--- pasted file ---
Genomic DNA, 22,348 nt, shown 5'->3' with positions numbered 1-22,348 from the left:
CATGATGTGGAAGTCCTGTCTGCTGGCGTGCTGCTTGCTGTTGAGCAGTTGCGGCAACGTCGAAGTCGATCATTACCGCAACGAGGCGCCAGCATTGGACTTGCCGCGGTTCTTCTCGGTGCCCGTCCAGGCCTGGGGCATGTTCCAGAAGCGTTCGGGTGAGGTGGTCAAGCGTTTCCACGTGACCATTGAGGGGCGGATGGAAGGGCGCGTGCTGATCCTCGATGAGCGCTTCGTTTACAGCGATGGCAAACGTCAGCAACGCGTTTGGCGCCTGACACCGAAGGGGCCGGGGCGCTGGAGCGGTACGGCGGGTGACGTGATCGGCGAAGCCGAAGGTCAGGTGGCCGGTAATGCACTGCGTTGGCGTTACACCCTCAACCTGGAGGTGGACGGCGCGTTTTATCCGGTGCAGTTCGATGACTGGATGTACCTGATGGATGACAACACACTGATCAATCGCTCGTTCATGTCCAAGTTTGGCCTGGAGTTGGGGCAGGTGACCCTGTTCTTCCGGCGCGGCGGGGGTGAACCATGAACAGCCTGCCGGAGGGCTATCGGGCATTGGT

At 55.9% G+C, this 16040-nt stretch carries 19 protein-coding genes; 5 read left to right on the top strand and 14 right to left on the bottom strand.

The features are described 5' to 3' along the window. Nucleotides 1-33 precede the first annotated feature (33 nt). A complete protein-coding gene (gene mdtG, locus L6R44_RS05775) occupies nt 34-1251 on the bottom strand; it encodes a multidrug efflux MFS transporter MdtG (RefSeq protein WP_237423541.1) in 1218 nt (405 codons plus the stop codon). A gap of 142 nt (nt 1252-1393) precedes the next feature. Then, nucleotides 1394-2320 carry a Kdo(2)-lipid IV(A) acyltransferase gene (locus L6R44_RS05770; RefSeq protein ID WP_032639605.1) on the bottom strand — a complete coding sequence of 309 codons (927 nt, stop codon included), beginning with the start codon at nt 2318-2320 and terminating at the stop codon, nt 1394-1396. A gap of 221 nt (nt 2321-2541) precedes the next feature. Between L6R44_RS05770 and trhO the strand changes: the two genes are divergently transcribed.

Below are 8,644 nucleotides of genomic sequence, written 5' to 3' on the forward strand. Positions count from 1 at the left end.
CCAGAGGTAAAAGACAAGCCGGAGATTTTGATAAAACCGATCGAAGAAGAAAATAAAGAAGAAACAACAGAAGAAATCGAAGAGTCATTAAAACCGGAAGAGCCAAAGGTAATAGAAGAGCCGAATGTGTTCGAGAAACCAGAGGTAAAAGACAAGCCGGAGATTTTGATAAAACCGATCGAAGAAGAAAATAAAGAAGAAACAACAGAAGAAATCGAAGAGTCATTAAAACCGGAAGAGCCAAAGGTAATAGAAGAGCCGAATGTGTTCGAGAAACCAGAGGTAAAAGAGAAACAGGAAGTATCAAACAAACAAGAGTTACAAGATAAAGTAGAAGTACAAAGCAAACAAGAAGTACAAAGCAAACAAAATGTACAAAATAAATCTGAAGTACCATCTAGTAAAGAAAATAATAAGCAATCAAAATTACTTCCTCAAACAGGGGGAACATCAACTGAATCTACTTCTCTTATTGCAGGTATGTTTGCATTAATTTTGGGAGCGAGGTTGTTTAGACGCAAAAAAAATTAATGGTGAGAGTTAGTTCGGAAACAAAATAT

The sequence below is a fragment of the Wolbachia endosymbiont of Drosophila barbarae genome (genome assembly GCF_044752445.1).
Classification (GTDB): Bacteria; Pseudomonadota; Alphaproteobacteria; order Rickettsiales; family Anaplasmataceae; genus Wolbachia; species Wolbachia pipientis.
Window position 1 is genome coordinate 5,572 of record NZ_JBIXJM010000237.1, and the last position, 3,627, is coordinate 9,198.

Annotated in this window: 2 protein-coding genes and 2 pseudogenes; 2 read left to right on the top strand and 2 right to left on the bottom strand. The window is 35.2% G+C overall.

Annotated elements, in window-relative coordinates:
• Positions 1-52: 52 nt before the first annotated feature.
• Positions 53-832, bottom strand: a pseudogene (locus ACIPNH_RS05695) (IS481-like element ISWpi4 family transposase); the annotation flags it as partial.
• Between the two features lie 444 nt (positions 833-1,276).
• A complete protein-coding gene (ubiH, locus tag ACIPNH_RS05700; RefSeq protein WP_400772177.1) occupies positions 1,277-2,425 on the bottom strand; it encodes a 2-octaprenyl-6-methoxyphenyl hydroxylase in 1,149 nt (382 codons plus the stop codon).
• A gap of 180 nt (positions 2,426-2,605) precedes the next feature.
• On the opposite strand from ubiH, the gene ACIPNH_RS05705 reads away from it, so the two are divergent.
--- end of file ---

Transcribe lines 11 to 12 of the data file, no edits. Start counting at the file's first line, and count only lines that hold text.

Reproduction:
Annotated elements, in window-relative coordinates:
• Positions 1-52: 52 nt before the first annotated feature.